Have you ever heard of GIS technology? And have you noticed that maps are increasingly used to explain news of all kinds? These maps can also be highly interactive. This is not a whim, as the geographical context helps to better understand reality. If we add to this the technological acceleration that we have been experiencing for years, concepts such as Geographic Information Systems (GIS) are gaining in value. Do you know their basics and why they are so useful?
What is GIS or a Geographic Information System?
A Geographic Information System or GIS is a computerised tool for working with geolocalised information. Thanks to GIS, we can collect, store, process, visualise and generally manage such data.
As the spatial component is a very influential aspect in many types of activities and sectors, Geographic Information Systems stand out for their great versatility and capacity to adapt to different environments.
Composition of a GIS
A GIS is defined by 5 main elements, namely:
- Equipment or hardware: this refers to the machine(s) on which the GIS works. These can be personal computers or servers, and can work in a network or individually.
- Software: these solutions are responsible for providing the functionalities required for the Geographic Information System to carry out its work. Good GIS software should contain, as a minimum, components for:
- The reception and processing of input data.
- A system that allows you to manage your database, known as a DBMS (Database Management System).
- Tools for searching, analysing and visualising geographic information.
- A graphical interface that facilitates usability for all types of users.
- Geographic data: this is the fuel for GIS. They can be self-generated or purchased from third parties.
- Human resources: no matter how digitised the geospatial information is, it must be managed by professionals duly specialised in various disciplines. From surveyors and geographers to programmers, to name but a few.
- Working methodology: these are the procedures that structure the functioning of the GIS. It adjusts to the way each company or user works.
How does GIS technology work?
A GIS functions as a geographic information database that is responsible for the collection, storage and analysis of geographic information. All of them, as well as the conclusions drawn, can be represented graphically on maps, with different thematic layers superimposed to facilitate understanding, as well as in graphs and tables.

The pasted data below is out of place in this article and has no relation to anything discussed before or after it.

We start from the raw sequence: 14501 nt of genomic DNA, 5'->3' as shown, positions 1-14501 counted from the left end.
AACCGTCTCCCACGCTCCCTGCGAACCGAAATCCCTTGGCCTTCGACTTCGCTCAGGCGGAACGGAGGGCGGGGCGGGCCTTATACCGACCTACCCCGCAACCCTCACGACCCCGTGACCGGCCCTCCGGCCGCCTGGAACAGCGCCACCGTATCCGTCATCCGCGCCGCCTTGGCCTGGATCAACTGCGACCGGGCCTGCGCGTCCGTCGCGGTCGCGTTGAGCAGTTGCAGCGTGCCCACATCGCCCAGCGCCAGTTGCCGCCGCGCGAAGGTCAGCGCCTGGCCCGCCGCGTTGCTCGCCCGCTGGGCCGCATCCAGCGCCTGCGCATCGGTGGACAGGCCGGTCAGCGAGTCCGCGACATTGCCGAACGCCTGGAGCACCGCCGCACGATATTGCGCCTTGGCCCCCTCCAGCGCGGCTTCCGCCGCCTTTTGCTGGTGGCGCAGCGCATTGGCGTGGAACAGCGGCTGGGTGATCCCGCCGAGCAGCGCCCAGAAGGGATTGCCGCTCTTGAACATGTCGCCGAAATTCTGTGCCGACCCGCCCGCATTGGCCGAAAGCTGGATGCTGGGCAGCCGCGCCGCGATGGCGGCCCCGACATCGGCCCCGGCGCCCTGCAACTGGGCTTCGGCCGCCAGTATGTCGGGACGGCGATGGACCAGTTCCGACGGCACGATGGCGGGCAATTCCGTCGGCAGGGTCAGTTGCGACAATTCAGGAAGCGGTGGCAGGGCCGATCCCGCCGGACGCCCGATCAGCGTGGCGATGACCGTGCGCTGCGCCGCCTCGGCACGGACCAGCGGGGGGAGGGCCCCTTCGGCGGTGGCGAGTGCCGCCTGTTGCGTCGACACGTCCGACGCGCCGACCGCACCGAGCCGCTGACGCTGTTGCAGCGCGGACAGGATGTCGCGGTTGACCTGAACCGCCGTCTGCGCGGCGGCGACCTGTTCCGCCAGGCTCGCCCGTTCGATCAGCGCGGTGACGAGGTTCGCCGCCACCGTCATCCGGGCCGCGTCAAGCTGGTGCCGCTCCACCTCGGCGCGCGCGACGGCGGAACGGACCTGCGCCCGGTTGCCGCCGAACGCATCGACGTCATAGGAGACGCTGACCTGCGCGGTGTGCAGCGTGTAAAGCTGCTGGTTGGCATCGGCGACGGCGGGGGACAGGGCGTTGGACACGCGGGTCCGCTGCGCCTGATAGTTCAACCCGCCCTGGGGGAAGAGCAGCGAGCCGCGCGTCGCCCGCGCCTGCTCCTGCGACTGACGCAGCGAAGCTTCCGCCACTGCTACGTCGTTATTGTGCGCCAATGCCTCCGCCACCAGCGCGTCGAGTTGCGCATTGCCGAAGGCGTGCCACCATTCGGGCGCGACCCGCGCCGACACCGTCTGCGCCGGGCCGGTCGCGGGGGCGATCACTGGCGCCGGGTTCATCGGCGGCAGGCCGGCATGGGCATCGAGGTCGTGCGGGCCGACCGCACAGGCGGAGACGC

Roughly speaking, we can say that a Geographic Information System or GIS works according to the following stages:
- Study of the problem to be tackled and design of a roadmap to address it.
- The different data that we have deemed necessary for the project we are working on are entered into the system. These data have been previously collected, as we will see below.
- Updating the geographical database, by geo-referencing new data and organising it.
- Analysis of the data and drawing valuable conclusions from it.
- Generation of a product based on these conclusions. A product whose characteristics will be adjusted to the customer’s needs and requirements.
What is GIS for?
If we take into account that 80% of all types of information have a spatial component, we can state categorically that a GIS can be used to optimise a large part of the processes of many types of companies and public administrations.
Therefore, geography plays a key role in informed decision making, with GIS being a reliable and cost-effective tool for analysing and sharing geolocated information in private companies, governments, government institutions, non-profit organisations and the general public.
Having information that is true to reality, updated and visually clear on a map helps to detect problems, trends and opportunities, as well as to draw up the best roadmaps to provide solutions to these scenarios and/or to take advantage of the different existing situations.
How is the information needed for a Geographic Information System collected?
A Geographic Information System without quality data is of little use. This is why it must be nourished by information, the more up-to-date it is and the more value it provides. To achieve this, various methodologies can be distinguished, which are discussed below.